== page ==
Get off [public transportation] at San Francisco's Powell Street station and you enter an open-air asylum. A woman crouches on the sidewalk, screaming obscenities. A man stumbles in circles, haunted by demonic voices. Hands reach out and rattle cups for spare change; voices curse those who pass by. For more than three decades, California has turned its back on those who suffer from severe mental illness, treating them as unfortunate fixtures in our urban landscape rather than as human beings who desperately need medication, treatment and housing in order to cope with their illnesses.1
California is not alone in turning its back on the severely mentally ill. Because of financial incentives from the federal government, every state continues to close state-run psychiatric hospitals,2 leaving those who are poor and severely mentally ill with no treatment or care. Many cities have areas similar to San Francisco where the mentally ill suffer in public3 because it is cheaper to abandon the mentally ill to an open-air asylum than it is to build and fund psychiatric hospitals.
In the decades following World War II, media reports of the horrifying conditions of psychiatric hospitals shocked and embarrassed most of the United States.4 As a result, various groups advocated reform of the overall system of treatment for the mentally ill and particularly attacked the practice of placing the mentally ill in over-crowded, filthy, warehouse-like institutions.5 Popular culture depicted psychiatric hospitals as places in which the government and sadistic doctors and nurses tortured society's non-conformists and free thinkers.6 Theories such as psychiatric hospitalization producing mental illness or resulting in psychosis were appropriate reactions to an insane world that gained widespread acceptance.7
Almost simultaneously, medical research discovered that certain medications could effectively reduce or eliminate the most debilitating symptoms of serious mental illness. These antipsychotic medications "controlled the symptoms of certain psychoses sufficiently to allow many patients to function outside a hospital."8 Belief that such medications would enable previously severely disabled individuals to function independently in the community encouraged the widespread release of the mentally ill from state hospitals.9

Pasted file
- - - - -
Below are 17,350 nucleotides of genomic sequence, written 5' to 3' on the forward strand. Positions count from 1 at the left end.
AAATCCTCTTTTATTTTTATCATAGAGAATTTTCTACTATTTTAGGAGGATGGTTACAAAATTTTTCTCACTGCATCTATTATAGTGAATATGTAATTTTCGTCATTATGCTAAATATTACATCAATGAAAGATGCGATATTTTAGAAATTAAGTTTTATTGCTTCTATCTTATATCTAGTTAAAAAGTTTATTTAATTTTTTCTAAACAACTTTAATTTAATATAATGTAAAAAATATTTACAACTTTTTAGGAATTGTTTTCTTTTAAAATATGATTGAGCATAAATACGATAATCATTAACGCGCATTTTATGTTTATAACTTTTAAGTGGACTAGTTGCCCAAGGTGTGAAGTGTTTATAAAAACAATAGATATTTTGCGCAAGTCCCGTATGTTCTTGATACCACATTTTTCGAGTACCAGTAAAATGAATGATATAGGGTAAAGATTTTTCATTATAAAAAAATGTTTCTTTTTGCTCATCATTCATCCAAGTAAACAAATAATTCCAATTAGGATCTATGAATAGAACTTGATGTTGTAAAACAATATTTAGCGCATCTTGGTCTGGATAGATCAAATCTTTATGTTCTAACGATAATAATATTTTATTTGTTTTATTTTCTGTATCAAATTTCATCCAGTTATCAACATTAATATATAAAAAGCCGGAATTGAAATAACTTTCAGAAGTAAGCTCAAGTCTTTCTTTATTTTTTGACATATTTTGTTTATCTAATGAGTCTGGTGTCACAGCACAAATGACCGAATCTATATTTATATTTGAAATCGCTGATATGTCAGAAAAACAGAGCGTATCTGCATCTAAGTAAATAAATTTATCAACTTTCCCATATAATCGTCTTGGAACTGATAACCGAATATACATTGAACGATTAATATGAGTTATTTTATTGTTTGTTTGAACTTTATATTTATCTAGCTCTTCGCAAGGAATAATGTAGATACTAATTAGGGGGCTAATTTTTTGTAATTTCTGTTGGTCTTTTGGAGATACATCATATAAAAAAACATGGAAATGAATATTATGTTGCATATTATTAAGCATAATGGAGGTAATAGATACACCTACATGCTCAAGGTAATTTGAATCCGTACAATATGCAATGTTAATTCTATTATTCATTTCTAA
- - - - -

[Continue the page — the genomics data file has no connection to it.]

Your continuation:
Thus, deinstitutionalization has mainly been described as the result of one or more of the combination of the following: disgust with the condition of psychiatric hospitals;10 theorizing that mental illness didn't exist, so that if removed from the hospitals, patients would recover;" belief that many institutionalized individuals could function well outside the hospital if community care options were provided;12 and the development of effective medications that could alleviate the most devastating symptoms of mental illness.13 Yet, almost completely absent from the scholarly literature is an examination of the federal government's Medicaid policies in accelerating the abandonment of the mentally ill.14
While debates continue in Congress over "parity" in healthcare coverage of mental illness by private insurance companies,15 there is no audible debate about the federal government's responsibility for the plight of the indigent mentally ill.16 By excluding from Medicaid reimbursement the majority of mentally ill individuals who need long-term psychiatric care in a hospital, yet permitting payment for "treatment" received elsewhere, the federal government has contributed to the provision of substandard care, as well as to the failure to provide the mentally ill with any care at all. Since many of the most severely mentally ill are also extremely poor,17 forcing private insurance to cover psychiatric illnesses18 does nothing to assist those who cannot afford insurance in the first place.
This Article will first describe the history of Medicaid, the federal program designed to assist the extremely poor by reimbursing states for medical costs. …